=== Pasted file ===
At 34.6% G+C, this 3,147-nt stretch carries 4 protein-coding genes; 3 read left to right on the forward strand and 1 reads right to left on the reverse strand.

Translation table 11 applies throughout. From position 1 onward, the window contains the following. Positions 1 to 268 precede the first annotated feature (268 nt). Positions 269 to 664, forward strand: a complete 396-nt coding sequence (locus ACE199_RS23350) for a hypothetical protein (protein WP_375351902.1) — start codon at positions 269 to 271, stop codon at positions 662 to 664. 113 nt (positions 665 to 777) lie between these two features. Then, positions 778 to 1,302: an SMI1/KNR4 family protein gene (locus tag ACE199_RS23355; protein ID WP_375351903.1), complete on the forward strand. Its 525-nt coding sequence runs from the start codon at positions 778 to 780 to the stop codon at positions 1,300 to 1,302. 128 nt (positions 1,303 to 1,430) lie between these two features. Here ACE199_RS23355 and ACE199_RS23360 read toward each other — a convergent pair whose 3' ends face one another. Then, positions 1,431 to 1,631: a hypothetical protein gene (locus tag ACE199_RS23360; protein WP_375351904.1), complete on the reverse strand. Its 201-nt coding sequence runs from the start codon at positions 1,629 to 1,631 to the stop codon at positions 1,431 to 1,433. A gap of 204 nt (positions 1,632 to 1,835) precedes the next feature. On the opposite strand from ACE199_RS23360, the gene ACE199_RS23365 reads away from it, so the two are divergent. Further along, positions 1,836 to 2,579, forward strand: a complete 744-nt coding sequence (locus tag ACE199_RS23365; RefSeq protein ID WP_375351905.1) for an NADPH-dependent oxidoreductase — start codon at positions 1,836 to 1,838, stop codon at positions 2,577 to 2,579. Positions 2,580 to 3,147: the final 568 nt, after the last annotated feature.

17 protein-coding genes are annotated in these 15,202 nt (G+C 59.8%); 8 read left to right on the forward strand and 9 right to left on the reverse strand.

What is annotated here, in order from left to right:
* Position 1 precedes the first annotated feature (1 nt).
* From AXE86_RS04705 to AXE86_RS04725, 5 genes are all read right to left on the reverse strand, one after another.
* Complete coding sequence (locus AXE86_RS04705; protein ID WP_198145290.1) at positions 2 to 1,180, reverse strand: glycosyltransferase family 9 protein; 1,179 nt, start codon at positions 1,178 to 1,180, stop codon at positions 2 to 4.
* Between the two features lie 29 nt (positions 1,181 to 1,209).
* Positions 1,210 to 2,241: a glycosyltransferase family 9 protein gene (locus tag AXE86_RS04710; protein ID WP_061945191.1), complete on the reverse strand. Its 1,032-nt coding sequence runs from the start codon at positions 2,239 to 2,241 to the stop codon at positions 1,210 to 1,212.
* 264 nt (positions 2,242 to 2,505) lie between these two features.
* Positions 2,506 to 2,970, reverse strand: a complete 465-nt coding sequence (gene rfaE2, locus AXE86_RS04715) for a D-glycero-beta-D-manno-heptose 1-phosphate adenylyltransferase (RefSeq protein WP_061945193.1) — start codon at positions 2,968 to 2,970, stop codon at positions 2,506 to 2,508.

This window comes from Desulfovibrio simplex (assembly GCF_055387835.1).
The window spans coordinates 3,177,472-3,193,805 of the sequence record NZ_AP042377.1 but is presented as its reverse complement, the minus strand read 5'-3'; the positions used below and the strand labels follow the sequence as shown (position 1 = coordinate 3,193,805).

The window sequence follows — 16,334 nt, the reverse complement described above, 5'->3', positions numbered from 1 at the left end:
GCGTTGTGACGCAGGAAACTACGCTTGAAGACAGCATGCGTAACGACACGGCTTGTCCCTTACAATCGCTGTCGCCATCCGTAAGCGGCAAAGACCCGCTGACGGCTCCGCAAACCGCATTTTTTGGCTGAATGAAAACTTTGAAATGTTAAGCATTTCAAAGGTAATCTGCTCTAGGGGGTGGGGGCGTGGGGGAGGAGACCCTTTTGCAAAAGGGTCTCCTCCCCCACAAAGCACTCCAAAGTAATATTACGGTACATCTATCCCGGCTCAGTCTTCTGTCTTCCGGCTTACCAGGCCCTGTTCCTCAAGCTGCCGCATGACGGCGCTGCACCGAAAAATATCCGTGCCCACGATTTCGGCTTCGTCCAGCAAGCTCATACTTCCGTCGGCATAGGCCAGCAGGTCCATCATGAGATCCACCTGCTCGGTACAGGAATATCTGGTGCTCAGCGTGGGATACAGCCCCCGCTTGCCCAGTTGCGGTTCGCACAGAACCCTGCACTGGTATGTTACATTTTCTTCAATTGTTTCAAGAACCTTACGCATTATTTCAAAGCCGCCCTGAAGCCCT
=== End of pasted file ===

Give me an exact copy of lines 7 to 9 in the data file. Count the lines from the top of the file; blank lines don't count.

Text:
* Complete coding sequence (locus AXE86_RS04705; protein ID WP_198145290.1) at positions 2 to 1,180, reverse strand: glycosyltransferase family 9 protein; 1,179 nt, start codon at positions 1,178 to 1,180, stop codon at positions 2 to 4.
* Between the two features lie 29 nt (positions 1,181 to 1,209).
* Positions 1,210 to 2,241: a glycosyltransferase family 9 protein gene (locus tag AXE86_RS04710; protein ID WP_061945191.1), complete on the reverse strand. Its 1,032-nt coding sequence runs from the start codon at positions 2,239 to 2,241 to the stop codon at positions 1,210 to 1,212.